A new report from the Centers for Disease Control and Prevention (CDC), Antibiotic Resistance Threats in the United States, 2019 (2019 AR Threats Report), has found that there has been some progress in fighting the number and spread of infections caused by antibiotic-resistant bacteria and fungi.
In the CDC report, the term antibiotics describes the medications used to treat bacterial and fungal infections. Antibiotic resistance occurs when bacteria and fungi can survive and continue to cause infection despite treatment with one or more antibiotics.
The 2019 report notes that, since the first AR report in 2013, prevention efforts have reduced deaths from antibiotic resistant infections by 18% in general and by 30% in hospitals. In recent years, infections from five bacteria and fungi considered to be serious health threats have decreased, while infections caused by carbapenem-resistant Enterobacteriaceae (CRE), deemed an urgent threat, have remained stable.
Although this news is encouraging, the number of people affected by these serious infections is still too high, notes the CDC. The 2019 report shows that annually about 2.8 million people develop infections caused by resistant bacteria and fungi and 35,000 die. This means that, on average, someone in the U.S. develops an antibiotic-resistant infection every 11 seconds and someone dies of one every 15 minutes.
The CDC is also concerned about the increase in resistant infections outside of healthcare settings—in the community—which puts more people at risk. For example, drug-resistant gonorrhea infections have been on the rise since year 2000.
"The new AR Threats Report shows us that our collective efforts to stop the spread of germs and preventing infections is saving lives," says Robert R. Redfield, M.D., director of the Centers for Disease Control and Prevention, in a press release. "The 2013 report propelled the nation toward critical action and investments against antibiotic resistance. [This new] report demonstrates notable progress, yet the threat is still real. Each of us has an important role in combating it."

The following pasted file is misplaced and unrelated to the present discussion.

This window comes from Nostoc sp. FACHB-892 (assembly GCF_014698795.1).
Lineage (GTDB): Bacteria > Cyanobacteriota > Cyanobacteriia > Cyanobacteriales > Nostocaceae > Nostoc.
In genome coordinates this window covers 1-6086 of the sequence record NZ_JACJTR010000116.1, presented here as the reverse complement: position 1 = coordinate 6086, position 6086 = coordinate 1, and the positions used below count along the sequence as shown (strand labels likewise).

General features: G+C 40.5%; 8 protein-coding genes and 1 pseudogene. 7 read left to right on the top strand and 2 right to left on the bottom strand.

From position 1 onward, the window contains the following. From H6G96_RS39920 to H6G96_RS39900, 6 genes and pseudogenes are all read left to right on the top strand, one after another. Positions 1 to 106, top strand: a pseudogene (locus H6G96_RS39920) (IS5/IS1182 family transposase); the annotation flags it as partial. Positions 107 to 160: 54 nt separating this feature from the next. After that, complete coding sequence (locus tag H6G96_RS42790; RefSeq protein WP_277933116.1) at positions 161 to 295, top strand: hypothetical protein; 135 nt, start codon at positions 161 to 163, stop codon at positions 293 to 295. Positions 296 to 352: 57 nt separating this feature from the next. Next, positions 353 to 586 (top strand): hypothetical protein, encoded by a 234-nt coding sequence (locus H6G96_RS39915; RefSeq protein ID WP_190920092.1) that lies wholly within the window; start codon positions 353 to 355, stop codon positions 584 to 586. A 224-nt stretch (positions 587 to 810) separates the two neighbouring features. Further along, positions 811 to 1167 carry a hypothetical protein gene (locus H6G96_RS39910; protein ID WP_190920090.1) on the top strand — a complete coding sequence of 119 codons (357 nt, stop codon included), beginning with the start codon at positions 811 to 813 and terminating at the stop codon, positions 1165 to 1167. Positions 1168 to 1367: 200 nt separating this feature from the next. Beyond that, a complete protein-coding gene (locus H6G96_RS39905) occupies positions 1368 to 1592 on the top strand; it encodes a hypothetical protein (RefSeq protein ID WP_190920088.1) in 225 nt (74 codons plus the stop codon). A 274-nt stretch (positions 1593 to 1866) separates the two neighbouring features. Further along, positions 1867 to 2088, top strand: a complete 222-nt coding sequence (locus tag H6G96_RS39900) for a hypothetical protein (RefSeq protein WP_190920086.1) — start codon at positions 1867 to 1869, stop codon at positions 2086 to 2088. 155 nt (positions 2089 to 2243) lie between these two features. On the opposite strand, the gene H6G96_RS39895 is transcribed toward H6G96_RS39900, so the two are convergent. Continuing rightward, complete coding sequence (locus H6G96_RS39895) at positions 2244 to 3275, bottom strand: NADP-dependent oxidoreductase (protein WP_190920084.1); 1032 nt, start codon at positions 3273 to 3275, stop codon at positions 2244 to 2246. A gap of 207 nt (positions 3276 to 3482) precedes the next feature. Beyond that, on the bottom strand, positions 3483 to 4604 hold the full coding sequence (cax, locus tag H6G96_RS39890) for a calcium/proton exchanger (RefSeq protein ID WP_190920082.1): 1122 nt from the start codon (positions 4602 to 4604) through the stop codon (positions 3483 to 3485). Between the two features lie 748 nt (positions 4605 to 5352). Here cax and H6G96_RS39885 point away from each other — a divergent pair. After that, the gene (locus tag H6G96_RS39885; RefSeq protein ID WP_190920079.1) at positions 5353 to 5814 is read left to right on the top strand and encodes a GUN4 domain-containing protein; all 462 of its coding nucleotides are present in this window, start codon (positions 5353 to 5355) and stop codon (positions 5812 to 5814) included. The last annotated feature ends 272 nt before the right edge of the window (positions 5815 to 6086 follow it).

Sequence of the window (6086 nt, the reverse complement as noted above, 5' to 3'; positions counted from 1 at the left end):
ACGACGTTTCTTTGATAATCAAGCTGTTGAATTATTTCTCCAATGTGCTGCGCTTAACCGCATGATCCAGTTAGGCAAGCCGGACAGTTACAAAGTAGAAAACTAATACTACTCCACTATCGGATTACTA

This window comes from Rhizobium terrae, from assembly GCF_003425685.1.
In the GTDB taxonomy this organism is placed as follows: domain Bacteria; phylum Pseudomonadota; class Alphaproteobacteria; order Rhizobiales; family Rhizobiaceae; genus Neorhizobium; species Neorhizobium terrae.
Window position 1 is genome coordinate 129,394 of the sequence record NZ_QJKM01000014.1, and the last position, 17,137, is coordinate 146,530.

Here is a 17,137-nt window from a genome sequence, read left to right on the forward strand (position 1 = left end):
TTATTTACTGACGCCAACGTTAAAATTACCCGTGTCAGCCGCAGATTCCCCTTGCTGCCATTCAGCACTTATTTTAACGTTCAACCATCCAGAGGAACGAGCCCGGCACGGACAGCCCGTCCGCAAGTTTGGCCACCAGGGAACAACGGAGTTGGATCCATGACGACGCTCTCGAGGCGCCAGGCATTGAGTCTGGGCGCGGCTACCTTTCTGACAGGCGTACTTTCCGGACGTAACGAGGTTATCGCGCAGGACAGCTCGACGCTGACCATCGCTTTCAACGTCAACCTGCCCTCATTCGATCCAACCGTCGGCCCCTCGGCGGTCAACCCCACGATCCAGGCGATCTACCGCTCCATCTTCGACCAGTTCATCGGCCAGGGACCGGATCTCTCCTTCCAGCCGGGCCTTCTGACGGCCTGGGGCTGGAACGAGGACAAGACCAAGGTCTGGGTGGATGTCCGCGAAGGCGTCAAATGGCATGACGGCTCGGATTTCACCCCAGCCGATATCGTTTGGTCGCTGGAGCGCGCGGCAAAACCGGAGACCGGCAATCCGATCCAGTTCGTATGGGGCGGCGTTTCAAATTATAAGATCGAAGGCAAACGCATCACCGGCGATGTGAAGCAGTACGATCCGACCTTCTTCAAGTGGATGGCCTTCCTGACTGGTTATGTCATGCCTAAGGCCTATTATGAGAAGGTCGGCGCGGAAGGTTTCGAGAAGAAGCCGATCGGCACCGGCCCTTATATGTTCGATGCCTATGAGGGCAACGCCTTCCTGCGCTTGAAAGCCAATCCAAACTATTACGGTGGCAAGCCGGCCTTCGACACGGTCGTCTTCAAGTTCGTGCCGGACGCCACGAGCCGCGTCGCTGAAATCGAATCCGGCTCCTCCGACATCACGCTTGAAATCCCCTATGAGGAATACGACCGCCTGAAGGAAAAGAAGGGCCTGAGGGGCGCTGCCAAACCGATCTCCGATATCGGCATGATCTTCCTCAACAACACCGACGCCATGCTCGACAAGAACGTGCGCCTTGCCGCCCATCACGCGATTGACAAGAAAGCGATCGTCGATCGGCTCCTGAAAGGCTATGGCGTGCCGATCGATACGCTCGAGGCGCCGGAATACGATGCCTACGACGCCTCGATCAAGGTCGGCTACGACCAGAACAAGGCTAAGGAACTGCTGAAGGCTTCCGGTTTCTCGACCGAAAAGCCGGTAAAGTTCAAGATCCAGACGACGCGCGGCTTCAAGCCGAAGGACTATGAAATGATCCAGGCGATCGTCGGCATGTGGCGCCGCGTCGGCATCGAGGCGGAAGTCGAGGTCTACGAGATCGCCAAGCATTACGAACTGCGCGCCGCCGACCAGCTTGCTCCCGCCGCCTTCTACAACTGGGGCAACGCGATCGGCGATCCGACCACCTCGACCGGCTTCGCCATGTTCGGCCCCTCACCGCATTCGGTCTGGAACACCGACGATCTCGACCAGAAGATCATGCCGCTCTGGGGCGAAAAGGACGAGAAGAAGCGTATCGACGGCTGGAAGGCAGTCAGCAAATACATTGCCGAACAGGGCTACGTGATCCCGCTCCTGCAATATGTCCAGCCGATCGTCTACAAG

The overuse and inappropriate use of antibiotics (e.g., prescribing antibiotics when they are not needed, such as for viral infections) exposes bacteria to these drugs unnecessarily and the bacteria may develop resistance. When a serious infection occurs later, such as bacterial pneumonia, the antibiotics are no longer effective against the bacteria that were previously exposed and became resistant. This is a big problem because without effective antibiotics, common infections could become life-threatening once again. (For more details, read the in-depth article on Antibiotic Resistance in Bacteria.) Other microbes like viruses (e.g., flu, HIV) and parasites can also become resistant to drugs used to treat them, but the CDC’s report does not include them.
Like the 2013 report, the new report lists microbes according to three categories: urgent, serious, and concerning. Urgent and serious threats require aggressive monitoring and prevention strategies. Concerning threats require monitoring and response to occasional outbreaks of infections. They have a lower risk of occurring or there are more drug treatments remaining for those infections. Notable changes in the 2019 lists include:
- Two new urgent threats have been identified. The drug-resistant fungus Candida auris and the bacterium carbapenem-resistant Acinetobacter have caused outbreaks in healthcare settings (e.g., hospitals, nursing homes) and are often resistant to more than one group of antimicrobial medications (carbapenem is an antibiotic).
- A new watch list has been added, listing three microbes that do not yet have widespread resistance or that are not yet well understood. The CDC and other public health officials are monitoring them closely:
- Azole-resistant Aspergillus fumigatus—a fungus that can cause life-threatening infections in people with weakened immune systems (azoles are a type of antifungal medication)
- Drug-resistant Mycoplasma genitalium—a sexually transmitted disease (STD) that has few drug options for treatment
- Drug-resistant Bordetella pertussis—causes a respiratory infection commonly called whooping cough that sometimes has serious complications, especially in babies
Public health officials have implemented several strategies to combat antibiotic resistant infections, according to the CDC. Some examples include working to develop better diagnostic tests, rapidly detecting and identifying antibiotic resistant bacteria and fungi, containing the spread of antibiotic resistant infections, increasing vaccinations, and improving the use of antibiotics.
What you can do
It is not possible to completely protect yourself from antibiotic resistant infections, but there are steps you can take to lower your risk as well as to help combat antibiotic resistance. Among the recommendations from the CDC:
- Talk to your healthcare practitioner and know your risk for certain infections and sepsis. Take care of chronic conditions like diabetes (e.g., controlling blood sugar levels) to lower your risk. Learn to recognize symptoms of infections.
- Keep your hands clean; wash them frequently and well with soap and water.
- Get recommended vaccinations.
- Use antibiotics appropriately. Take all the antibiotic pills you are prescribed. Don't save antibiotics for later or use someone else's prescription.
- Know that antibiotics don’t work for viral infections, so don’t ask your healthcare practitioner for antibiotics when you have a cold or other infection commonly caused by a virus, such as a sinus infection.